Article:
Of course, if you’ve read Mark Salomon’s book, then you know exactly why The Crucified fell apart right when it seemed that they were set to blow up. But that’s an entirely other story, one that ends with a new beginning known as Stavesacre.

Ryan Ro [ |]

Before The Crucified, American Christian hardcore punk rock was a rare, scatter-shot commodity. One might find the crap-shoot of an album track, but one would have to move the turntable stylus or hit fast-forward on the cassette player--because CD's weren't around yet--to skip over the cheesetastic new wave--or worse---that would fill an album in order for any given band to awkwardly fulfill the Pauline mission of being all things to all Christian(-to-be) kids who weren't listening to Amy Grant--or DeGarmo & Key, for that matter--in the middle of the '80s. 

Beginnings were humble. Their first demo' material with their first lead singer and under their first name, K.G.B. (Kids in God's Blessing), never saw commercial release. A change in vocalists from Wayne Stonecipher to Mark Salomon brought a change in the group name's name and a solidification to a harder-edged, even more aggressive hardcore sound. And their influence began to spread.

These were the mid-1980s, days of the cassette underground flourishing in styles big CCM labels weren't touching quite yet. When bands such as The Crucified spread word of their artistry by another underground means of dissemination-fanzines (printed on paper; this was before the Internet, too)-abetted by mail order and sales at concerts. If it's tempting to romanticize those days before general market multinationals owned major contempo' Christian record companies, and publications including Cornerstone and The Cutting Edge were catering to believers disaffected by prevalent Evangelighetto aesthetics, it's best to keep in mind that it made harder work for acts making music so sonically and lyrically uncompromising, like The Cru' did.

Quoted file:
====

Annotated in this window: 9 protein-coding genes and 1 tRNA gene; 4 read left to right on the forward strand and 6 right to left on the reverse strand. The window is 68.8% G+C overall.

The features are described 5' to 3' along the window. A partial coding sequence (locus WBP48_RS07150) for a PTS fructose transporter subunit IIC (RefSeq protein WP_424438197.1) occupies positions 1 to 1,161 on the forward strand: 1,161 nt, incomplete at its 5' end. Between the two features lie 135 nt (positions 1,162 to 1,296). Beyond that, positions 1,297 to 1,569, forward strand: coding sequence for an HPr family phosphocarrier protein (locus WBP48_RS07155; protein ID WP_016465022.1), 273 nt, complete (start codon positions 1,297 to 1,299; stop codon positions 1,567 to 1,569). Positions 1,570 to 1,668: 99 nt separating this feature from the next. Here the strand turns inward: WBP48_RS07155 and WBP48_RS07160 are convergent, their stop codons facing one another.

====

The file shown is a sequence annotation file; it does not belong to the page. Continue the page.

And their mission was a dual one from the get-go. Much as they wanted to share their Christianity boldly in the equally audacious punk subculture, they called fellow believers to the elimination of compromise. The short, sharp shocks of hardcore punk song brevity were perfect for this aim, even if the results were apparently silly ("Jesus") or in total opposition to the status quo of punk politics ("I'm Not Afraid [Of Nuclear War]").

The two aforementioned songs come from the K.G.B. repertoire. With Salomon coming to the fore in The Crucified, matters got even more serious and more epically scriptural and dramatic The KGB/Crucified shift can be likened to Black Flag from their days with Keith Morris on vocals (snottier) to its better known tenure with Henry Rollins (more macho).

The increasing hardness begat a commensurate heaviness, as in metal, on the second and last of their full-length albums, The Pillars of Humanity.  At no point throughout their brief discography did the guys lose their combination of humane empathy and righteous indignation that has made them so influential on so many godly hard'n'heavy rockers to follow.

The Complete Collection's first CD comprises all the KGB demo's and The Crucified's pre-label signing cassette output (the latter of which comprised a  previous '90s Tooth&Nail single-CD release), which includes some live tracks. Disc #2 collects the Cru's first album (also a previous T&N reissue after its initial '80s appearance on Narrowpath) and the tracks from Pillars remastered by Starflyer 59's Jason Martin. A DVD features a slew of concert and  road/backstage footage that's intermittently amazing, enlightening and/or amusing. The booklet features plenty of pictures alongside an oral history of the band told by most of its members. 

Salomon and bassist Jeff Bellew have since gone on to form the nucleus of hardcore/post-punk troupe Stavescare. Fine as that band is, The Crucified remains worthy of the remembrance this package gives them. Their work holds up as vital, adrenalized missives of hope and conviction, the authenticity of which transcend the scene that spawned the band.
(for lyrics, etc., go to

Jamie Lee Rake